going beyond expectations for global vegetation monitoring
A PROBA-V 100 m image of Akimiski Island, Canada
Jorg Versluys
- former system engineer of the Vegetation instrument at OIP Sensors & Systems Proba3 - Payload system engineer | European Space Agency - ESTEC
PROBA-V 100 m image of Akimiski Island, Canada

“Back in 2009, when the development of the Vegetation Instrument started, no-one fully realized the extend of the complexity which was awaiting us. Due to the nature of the mission and the capabilities of the PROBA platform, the level of miniaturization was unheard of.

Due to this miniaturization, the optical and optomechanical design of the Instrument’s telescopes was at that time highly innovative and complex. As a result, it was no surprise that high doubts existed whether the optics where actually manufacturable, let alone to have them tested correctly or assembled successfully to a complete telescope.

When the first image was downloaded shortly after the launch in May 2013, it was immediately clear that the image quality was unexpectedly high and all our design efforts on these compact telescopes really paid off.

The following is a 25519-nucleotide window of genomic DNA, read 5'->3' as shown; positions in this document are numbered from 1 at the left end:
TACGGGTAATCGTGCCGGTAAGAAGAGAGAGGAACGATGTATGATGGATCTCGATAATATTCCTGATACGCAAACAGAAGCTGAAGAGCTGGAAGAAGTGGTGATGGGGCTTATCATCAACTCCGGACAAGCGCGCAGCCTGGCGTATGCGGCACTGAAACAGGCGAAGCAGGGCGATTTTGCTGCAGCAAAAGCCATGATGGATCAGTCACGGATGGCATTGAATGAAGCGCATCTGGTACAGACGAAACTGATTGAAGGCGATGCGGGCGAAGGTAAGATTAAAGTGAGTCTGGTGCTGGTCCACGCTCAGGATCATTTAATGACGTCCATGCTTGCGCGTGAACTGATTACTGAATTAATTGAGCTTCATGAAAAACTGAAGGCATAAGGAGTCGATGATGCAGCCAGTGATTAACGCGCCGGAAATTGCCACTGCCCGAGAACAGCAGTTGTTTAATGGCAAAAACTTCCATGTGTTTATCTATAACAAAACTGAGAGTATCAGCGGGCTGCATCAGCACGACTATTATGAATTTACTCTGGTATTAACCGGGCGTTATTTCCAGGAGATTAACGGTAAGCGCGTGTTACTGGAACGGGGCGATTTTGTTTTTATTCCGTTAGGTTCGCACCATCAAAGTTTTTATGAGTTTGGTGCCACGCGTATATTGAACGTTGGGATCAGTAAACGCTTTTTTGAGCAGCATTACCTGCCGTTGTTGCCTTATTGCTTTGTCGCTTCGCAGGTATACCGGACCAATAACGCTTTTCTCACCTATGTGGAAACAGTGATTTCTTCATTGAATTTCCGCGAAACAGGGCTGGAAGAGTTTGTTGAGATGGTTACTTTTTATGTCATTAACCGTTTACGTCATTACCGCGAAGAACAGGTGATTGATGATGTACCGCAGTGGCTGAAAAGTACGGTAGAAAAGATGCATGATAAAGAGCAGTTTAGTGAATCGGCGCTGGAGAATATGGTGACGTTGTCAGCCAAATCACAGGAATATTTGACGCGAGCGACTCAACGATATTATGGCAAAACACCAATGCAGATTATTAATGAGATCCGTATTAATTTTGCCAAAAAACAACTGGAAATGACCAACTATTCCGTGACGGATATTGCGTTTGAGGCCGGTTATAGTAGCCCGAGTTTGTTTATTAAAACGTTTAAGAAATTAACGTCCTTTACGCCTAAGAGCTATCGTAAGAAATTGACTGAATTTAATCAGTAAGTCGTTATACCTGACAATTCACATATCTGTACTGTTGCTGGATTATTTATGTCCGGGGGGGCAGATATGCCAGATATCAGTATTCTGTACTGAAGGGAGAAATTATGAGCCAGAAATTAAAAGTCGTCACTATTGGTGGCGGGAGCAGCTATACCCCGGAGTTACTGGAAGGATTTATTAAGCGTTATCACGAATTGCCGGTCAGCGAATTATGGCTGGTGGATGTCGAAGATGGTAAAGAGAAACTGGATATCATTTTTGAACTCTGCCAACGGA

One of the biggest challenges during the development, was to ensure the thermo-elastic stability of the Instrument during operation such that the pointing variations across the operational orbit over the lifetime were within the requirements. Due to the limited available power resources on board, a very efficient passive thermal control system was developed in order to obtain an Instrument which was practically stable from a thermal and thermo-elastic point of view and as a result was able to meet and surpass the pointing requirements.

Last but not least! The limited power resources also led us to design highly efficient control and power electronics. In the end, the peak power consumption of the entire Instrument with its 6 imaging detectors and all necessary electronics was not more than the consumption of an average light bulb of 35W! Not bad for our dishwasher sized satellite.”

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